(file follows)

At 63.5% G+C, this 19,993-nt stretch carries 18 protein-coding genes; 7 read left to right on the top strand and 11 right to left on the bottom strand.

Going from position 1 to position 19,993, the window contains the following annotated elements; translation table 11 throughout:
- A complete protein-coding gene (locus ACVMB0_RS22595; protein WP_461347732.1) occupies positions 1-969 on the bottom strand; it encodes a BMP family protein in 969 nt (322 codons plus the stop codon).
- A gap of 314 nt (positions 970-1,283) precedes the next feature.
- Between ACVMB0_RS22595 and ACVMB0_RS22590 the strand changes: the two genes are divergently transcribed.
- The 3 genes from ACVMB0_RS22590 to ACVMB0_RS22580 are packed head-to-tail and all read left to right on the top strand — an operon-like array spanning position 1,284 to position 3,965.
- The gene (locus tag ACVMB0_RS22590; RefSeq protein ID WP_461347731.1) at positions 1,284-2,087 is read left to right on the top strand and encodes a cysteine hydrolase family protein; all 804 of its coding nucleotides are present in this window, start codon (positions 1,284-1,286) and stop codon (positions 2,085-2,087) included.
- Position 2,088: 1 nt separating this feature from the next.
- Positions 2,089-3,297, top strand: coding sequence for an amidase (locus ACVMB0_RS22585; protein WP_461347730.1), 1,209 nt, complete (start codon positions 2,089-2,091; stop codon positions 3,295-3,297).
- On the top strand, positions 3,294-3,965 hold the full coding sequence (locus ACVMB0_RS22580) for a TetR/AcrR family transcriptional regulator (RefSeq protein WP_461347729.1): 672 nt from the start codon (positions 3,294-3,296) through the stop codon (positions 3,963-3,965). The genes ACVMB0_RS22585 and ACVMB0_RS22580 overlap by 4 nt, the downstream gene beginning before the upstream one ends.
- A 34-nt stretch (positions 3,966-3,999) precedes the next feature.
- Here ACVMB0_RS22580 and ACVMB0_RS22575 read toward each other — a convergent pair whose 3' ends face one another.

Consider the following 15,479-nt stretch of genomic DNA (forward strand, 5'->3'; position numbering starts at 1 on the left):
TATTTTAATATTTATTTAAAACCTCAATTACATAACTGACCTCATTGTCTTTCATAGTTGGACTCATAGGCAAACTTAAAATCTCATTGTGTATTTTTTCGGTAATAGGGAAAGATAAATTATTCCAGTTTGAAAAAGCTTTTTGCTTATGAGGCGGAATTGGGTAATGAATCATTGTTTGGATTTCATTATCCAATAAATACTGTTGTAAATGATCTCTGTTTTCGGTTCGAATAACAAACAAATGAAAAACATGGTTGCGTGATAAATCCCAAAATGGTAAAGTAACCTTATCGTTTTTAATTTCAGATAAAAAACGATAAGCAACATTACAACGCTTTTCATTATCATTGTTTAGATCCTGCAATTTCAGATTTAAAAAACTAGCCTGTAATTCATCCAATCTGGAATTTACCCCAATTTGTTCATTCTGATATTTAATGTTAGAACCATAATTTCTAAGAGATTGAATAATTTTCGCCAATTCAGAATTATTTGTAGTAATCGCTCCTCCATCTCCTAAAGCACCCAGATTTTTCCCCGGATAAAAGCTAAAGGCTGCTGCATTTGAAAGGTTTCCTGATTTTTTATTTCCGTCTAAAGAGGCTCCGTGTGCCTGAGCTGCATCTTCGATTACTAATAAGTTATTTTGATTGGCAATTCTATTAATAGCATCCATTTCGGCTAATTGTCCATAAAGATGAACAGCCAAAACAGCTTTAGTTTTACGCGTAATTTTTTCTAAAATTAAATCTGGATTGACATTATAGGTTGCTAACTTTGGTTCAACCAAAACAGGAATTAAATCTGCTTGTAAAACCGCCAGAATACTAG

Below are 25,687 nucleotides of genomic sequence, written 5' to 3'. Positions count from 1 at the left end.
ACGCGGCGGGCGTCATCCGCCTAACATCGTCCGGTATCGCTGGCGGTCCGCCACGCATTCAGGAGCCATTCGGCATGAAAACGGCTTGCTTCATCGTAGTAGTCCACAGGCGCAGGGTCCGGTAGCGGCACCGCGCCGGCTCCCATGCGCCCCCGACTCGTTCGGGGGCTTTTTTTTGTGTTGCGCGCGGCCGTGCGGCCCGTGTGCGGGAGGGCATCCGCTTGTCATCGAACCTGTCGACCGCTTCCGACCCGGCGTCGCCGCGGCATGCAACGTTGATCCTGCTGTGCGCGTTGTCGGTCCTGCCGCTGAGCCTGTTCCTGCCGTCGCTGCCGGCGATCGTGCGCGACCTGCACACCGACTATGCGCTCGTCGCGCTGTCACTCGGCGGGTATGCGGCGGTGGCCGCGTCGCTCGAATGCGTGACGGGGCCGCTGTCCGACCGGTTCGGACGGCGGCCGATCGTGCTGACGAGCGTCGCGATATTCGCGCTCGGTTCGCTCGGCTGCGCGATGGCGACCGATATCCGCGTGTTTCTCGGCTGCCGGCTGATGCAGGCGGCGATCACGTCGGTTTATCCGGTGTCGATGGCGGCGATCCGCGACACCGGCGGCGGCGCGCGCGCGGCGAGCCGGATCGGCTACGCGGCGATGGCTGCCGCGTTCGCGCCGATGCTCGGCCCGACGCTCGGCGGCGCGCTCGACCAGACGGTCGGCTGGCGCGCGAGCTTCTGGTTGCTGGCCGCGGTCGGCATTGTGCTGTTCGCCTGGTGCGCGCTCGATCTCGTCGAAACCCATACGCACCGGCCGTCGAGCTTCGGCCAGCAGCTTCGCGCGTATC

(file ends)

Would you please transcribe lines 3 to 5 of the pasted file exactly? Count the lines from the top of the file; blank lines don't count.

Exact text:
- A complete protein-coding gene (locus ACVMB0_RS22595; protein WP_461347732.1) occupies positions 1-969 on the bottom strand; it encodes a BMP family protein in 969 nt (322 codons plus the stop codon).
- A gap of 314 nt (positions 970-1,283) precedes the next feature.
- Between ACVMB0_RS22595 and ACVMB0_RS22590 the strand changes: the two genes are divergently transcribed.